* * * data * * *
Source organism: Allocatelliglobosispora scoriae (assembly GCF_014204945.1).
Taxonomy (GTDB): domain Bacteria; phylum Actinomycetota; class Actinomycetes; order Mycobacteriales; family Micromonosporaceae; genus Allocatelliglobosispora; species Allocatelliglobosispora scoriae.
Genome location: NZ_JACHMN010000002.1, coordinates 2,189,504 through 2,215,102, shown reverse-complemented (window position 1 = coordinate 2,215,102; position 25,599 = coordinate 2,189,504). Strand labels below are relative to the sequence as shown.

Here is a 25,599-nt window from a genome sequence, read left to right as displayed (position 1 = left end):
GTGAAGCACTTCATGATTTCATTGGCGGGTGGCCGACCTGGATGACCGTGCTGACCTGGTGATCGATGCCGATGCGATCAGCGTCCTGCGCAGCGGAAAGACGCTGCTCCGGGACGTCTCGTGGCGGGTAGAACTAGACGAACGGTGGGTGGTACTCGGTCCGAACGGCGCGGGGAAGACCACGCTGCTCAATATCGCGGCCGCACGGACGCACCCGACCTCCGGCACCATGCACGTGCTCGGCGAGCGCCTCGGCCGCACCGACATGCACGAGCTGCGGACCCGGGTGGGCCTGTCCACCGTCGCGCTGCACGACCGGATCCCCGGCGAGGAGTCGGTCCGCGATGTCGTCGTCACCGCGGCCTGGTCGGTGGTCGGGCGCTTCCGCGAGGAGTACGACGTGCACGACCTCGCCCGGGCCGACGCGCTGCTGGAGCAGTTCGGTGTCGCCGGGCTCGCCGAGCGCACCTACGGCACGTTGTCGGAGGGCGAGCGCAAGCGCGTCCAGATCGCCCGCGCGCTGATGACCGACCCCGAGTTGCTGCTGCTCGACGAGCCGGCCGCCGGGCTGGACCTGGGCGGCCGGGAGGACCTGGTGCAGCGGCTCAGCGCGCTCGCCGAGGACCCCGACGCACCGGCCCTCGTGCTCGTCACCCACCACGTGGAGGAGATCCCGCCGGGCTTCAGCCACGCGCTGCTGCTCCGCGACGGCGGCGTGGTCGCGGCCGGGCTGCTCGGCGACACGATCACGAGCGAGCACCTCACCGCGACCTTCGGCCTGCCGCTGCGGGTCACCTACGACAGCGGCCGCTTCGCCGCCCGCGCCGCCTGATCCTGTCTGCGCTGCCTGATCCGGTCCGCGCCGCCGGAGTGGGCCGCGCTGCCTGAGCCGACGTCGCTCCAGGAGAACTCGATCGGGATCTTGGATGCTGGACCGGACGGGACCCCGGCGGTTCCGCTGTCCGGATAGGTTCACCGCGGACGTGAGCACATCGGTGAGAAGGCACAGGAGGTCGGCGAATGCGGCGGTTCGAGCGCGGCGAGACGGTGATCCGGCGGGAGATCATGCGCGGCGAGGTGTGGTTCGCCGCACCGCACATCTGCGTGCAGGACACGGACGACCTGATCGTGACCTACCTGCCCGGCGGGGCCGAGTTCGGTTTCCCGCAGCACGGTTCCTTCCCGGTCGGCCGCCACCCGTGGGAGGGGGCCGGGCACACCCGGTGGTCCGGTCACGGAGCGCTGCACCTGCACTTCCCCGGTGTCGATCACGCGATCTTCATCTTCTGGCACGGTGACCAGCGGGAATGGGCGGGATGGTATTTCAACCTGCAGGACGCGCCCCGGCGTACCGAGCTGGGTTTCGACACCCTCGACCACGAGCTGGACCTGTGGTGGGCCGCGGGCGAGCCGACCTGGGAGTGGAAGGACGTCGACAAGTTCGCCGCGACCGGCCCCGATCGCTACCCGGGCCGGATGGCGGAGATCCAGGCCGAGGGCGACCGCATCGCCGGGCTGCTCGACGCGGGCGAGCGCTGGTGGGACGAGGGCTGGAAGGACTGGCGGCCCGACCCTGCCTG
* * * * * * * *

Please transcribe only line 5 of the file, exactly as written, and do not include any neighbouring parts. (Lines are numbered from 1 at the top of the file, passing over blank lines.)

GTGAAGCACTTCATGATTTCATTGGCGGGTGGCCGACCTGGATGACCGTGCTGACCTGGTGATCGATGCCGATGCGATCAGCGTCCTGCGCAGCGGAAAGACGCTGCTCCGGGACGTCTCGTGGCGGGTAGAACTAGACGAACGGTGGGTGGTACTCGGTCCGAACGGCGCGGGGAAGACCACGCTGCTCAATATCGCGGCCGCACGGACGCACCCGACCTCCGGCACCATGCACGTGCTCGGCGAGCGCCTCGGCCGCACCGACATGCACGAGCTGCGGACCCGGGTGGGCCTGTCCACCGTCGCGCTGCACGACCGGATCCCCGGCGAGGAGTCGGTCCGCGATGTCGTCGTCACCGCGGCCTGGTCGGTGGTCGGGCGCTTCCGCGAGGAGTACGACGTGCACGACCTCGCCCGGGCCGACGCGCTGCTGGAGCAGTTCGGTGTCGCCGGGCTCGCCGAGCGCACCTACGGCACGTTGTCGGAGGGCGAGCGCAAGCGCGTCCAGATCGCCCGCGCGCTGATGACCGACCCCGAGTTGCTGCTGCTCGACGAGCCGGCCGCCGGGCTGGACCTGGGCGGCCGGGAGGACCTGGTGCAGCGGCTCAGCGCGCTCGCCGAGGACCCCGACGCACCGGCCCTCGTGCTCGTCACCCACCACGTGGAGGAGATCCCGCCGGGCTTCAGCCACGCGCTGCTGCTCCGCGACGGCGGCGTGGTCGCGGCCGGGCTGCTCGGCGACACGATCACGAGCGAGCACCTCACCGCGACCTTCGGCCTGCCGCTGCGGGTCACCTACGACAGCGGCCGCTTCGCCGCCCGCGCCGCCTGATCCTGTCTGCGCTGCCTGATCCGGTCCGCGCCGCCGGAGTGGGCCGCGCTGCCTGAGCCGACGTCGCTCCAGGAGAACTCGATCGGGATCTTGGATGCTGGACCGGACGGGACCCCGGCGGTTCCGCTGTCCGGATAGGTTCACCGCGGACGTGAGCACATCGGTGAGAAGGCACAGGAGGTCGGCGAATGCGGCGGTTCGAGCGCGGCGAGACGGTGATCCGGCGGGAGATCATGCGCGGCGAGGTGTGGTTCGCCGCACCGCACATCTGCGTGCAGGACACGGACGACCTGATCGTGACCTACCTGCCCGGCGGGGCCGAGTTCGGTTTCCCGCAGCACGGTTCCTTCCCGGTCGGCCGCCACCCGTGGGAGGGGGCCGGGCACACCCGGTGGTCCGGTCACGGAGCGCTGCACCTGCACTTCCCCGGTGTCGATCACGCGATCTTCATCTTCTGGCACGGTGACCAGCGGGAATGGGCGGGATGGTATTTCAACCTGCAGGACGCGCCCCGGCGTACCGAGCTGGGTTTCGACACCCTCGACCACGAGCTGGACCTGTGGTGGGCCGCGGGCGAGCCGACCTGGGAGTGGAAGGACGTCGACAAGTTCGCCGCGACCGGCCCCGATCGCTACCCGGGCCGGATGGCGGAGATCCAGGCCGAGGGCGACCGCATCGCCGGGCTGCTCGACGCGGGCGAGCGCTGGTGGGACGAGGGCTGGAAGGACTGGCGGCCCGACCCTGCCTG